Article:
To my surprise and delight, I came out of an antiques market yesterday with a copy of Play Pictorial magazine that had been waiting who knows how many years for me to happen upon it. The featured play is Freedom of the Seas, in which Billie Carleton appeared the night before her death in November 1918 from what the ensuing inquest ruled to be a cocaine overdose. She was the female lead, but the cast’s other actress had the livelier part.
Carleton played an old-fashioned kind of young woman – as she seems to have done in her life offstage. ‘I fancied somehow that a woman could only find happiness with the love of a strong man who dominated her,’ her character says, and eventually does.
The other woman on the stage presents a much more modern image of womanhood – dressed for action in oilskins, trained as a wireless operator and serving, it turns out, as a Secret Service agent. She was played by Marion Lorne (who was married to the play’s author Walter Hackett).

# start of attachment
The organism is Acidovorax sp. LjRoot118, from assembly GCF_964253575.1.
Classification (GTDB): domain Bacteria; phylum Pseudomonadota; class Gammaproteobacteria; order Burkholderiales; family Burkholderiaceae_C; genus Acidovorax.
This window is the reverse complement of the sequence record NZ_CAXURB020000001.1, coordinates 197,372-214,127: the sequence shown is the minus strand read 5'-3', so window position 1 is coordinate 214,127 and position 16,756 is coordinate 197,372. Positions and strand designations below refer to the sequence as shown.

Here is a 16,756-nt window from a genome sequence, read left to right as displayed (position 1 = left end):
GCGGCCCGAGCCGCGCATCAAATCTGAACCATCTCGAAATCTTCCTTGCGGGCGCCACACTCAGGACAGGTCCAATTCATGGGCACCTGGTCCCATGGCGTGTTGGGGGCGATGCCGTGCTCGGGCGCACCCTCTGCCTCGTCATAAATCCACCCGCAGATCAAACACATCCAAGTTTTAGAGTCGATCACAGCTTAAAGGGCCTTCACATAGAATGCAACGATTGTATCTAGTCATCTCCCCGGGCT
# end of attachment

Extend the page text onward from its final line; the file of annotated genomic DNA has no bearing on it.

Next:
Lorne achieved her greatest fame much later in her career with a character who also possessed special and secret abilities – Aunt Clara in the 1960s TV series Bewitched. But although the show was subversive in its own fluffy way, Clara’s enchanting niece Samantha being the real power in her suburban dream-home marriage, empowerment wasn’t extended to the older woman. As far as the scriptwriters were concerned, old meant confused, and that was comedy in those days.
On the other hand, Lorne’s career trajectory defied the obstacles that the entertainment industry puts in older women’s way. It started before the first world war and peaked more than twenty years after the second.